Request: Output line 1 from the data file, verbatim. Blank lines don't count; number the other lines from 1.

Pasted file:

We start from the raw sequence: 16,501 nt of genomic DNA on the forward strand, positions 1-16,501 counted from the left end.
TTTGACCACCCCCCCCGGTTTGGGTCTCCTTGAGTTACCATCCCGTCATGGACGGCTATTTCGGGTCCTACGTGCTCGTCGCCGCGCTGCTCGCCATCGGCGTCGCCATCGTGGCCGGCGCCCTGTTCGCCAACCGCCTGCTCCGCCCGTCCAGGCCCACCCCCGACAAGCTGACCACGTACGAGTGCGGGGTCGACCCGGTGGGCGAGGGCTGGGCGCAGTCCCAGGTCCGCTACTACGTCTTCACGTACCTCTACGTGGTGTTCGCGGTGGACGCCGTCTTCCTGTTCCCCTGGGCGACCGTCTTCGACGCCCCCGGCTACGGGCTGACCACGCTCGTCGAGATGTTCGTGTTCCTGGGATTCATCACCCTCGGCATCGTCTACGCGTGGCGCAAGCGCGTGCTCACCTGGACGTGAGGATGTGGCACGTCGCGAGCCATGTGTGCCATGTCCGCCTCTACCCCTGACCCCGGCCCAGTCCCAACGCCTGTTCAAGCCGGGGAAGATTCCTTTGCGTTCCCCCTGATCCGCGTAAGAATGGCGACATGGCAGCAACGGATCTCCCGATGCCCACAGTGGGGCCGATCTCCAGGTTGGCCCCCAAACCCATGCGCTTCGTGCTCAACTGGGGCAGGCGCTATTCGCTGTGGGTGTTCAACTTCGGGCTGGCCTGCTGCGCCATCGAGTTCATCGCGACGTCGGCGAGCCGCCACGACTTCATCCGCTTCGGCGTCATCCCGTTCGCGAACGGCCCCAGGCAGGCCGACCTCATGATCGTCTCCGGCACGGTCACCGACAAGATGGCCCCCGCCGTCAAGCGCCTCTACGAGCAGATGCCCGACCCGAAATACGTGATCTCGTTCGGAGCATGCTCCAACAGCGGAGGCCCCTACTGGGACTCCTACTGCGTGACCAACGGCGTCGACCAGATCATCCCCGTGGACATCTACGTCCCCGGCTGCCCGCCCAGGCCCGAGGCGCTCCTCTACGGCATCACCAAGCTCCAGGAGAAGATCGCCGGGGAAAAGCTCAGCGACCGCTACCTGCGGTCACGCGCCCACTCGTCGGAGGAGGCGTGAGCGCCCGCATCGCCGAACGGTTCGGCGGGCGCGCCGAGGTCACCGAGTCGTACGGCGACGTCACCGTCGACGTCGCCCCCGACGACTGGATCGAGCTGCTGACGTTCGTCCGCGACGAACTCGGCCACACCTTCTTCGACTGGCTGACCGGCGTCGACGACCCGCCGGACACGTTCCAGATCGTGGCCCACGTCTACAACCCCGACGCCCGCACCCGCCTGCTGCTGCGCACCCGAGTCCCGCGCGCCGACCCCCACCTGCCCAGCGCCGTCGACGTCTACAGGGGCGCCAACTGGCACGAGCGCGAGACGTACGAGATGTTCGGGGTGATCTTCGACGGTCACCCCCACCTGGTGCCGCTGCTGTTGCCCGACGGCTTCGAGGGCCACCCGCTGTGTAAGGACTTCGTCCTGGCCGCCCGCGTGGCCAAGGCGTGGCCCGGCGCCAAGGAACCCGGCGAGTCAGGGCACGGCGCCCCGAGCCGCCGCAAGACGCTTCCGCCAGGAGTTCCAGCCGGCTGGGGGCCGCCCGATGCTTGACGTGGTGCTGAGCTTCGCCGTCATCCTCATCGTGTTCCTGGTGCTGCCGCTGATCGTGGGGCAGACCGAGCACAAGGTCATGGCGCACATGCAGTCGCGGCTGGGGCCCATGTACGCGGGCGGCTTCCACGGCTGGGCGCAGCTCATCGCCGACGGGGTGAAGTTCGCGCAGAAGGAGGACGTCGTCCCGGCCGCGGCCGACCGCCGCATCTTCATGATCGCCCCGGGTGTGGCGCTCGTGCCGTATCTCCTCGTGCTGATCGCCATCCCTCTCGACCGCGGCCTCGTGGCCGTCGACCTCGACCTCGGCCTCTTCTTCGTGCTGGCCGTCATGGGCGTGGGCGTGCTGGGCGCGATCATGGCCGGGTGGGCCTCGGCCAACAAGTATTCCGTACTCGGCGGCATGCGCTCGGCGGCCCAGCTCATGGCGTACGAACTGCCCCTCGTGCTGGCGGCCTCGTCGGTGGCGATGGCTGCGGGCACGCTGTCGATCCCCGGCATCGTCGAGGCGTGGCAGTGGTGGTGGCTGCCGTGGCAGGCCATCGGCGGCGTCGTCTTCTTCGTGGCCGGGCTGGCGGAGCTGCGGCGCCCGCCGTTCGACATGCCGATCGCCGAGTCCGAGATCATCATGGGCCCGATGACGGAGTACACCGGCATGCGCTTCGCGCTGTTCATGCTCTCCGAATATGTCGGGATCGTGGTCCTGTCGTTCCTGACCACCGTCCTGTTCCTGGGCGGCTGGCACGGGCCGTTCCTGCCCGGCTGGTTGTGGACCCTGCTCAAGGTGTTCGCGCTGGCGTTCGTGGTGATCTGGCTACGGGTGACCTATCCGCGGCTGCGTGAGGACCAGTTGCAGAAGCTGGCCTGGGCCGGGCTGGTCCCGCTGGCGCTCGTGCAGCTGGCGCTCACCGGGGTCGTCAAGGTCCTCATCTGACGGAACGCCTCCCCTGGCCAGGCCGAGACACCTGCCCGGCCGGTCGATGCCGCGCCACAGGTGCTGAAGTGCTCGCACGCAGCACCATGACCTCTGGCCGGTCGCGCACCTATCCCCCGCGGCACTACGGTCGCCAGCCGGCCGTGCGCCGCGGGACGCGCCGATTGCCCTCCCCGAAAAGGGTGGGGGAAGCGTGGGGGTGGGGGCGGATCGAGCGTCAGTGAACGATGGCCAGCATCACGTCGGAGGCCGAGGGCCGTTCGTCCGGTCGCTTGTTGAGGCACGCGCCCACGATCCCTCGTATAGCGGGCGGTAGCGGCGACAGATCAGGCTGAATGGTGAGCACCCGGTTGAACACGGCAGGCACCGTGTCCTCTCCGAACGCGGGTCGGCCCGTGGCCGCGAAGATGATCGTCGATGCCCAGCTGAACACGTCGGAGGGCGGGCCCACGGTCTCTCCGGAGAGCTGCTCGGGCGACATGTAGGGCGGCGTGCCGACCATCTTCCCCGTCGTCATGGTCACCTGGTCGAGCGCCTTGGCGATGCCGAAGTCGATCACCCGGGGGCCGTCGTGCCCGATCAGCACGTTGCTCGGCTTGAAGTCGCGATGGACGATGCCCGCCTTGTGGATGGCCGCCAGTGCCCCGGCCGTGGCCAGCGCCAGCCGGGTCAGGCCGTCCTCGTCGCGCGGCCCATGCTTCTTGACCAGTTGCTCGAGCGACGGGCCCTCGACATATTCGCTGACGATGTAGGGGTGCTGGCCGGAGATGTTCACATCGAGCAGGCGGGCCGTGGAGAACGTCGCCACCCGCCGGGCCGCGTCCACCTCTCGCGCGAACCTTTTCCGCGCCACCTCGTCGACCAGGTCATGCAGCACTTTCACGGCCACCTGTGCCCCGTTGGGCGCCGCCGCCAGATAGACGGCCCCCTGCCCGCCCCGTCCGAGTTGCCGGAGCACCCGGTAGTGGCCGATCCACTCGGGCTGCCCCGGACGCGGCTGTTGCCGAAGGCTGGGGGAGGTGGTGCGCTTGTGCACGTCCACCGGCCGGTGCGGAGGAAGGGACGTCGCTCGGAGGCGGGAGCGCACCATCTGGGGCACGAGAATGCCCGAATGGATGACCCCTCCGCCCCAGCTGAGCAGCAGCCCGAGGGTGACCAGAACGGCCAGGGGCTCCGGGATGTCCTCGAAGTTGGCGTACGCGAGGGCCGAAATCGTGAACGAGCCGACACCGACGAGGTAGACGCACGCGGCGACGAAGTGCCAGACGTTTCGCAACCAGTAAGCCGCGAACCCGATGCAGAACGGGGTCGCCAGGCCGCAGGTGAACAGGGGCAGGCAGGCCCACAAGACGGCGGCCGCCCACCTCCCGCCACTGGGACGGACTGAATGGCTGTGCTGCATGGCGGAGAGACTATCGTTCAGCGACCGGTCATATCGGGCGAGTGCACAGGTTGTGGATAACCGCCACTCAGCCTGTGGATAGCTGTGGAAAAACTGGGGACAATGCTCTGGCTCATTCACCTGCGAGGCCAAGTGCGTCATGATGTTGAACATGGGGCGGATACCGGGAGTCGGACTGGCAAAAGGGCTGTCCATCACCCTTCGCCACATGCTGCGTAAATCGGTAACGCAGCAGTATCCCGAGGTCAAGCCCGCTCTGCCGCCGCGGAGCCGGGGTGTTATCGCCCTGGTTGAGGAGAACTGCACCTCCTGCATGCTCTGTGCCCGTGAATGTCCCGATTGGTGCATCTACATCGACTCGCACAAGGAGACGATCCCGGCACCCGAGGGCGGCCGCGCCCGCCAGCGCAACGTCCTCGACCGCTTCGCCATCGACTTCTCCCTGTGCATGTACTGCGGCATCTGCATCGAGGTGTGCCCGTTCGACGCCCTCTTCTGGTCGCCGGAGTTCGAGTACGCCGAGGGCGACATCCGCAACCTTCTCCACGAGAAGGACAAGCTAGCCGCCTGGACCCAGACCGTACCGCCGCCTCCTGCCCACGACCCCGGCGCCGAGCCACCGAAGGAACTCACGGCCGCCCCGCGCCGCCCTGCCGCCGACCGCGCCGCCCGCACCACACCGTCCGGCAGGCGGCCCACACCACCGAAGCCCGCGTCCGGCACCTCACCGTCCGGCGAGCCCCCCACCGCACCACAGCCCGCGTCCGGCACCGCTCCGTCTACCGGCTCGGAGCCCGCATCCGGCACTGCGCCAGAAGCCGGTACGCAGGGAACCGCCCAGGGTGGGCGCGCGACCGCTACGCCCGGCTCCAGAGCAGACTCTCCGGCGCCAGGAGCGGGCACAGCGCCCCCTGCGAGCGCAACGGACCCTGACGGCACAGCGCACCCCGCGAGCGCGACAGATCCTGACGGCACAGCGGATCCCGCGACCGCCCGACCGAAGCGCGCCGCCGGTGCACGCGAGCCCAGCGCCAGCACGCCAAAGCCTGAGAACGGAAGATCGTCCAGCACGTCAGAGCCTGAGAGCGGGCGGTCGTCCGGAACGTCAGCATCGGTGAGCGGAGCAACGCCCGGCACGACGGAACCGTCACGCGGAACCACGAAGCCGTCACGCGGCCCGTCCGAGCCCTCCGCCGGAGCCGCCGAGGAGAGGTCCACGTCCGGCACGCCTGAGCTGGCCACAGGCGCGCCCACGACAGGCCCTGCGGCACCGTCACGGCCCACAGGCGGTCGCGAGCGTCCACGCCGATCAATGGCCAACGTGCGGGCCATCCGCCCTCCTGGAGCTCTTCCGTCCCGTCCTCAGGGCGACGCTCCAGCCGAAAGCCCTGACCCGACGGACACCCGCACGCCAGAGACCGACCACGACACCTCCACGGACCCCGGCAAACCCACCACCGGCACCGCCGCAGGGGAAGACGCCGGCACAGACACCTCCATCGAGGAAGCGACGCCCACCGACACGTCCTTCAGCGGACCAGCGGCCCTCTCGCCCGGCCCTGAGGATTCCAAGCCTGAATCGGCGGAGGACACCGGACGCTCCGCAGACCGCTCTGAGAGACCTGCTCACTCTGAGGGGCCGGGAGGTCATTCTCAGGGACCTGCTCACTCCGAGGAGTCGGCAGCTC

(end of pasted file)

We start from the raw sequence: 16,501 nt of genomic DNA on the forward strand, positions 1-16,501 counted from the left end.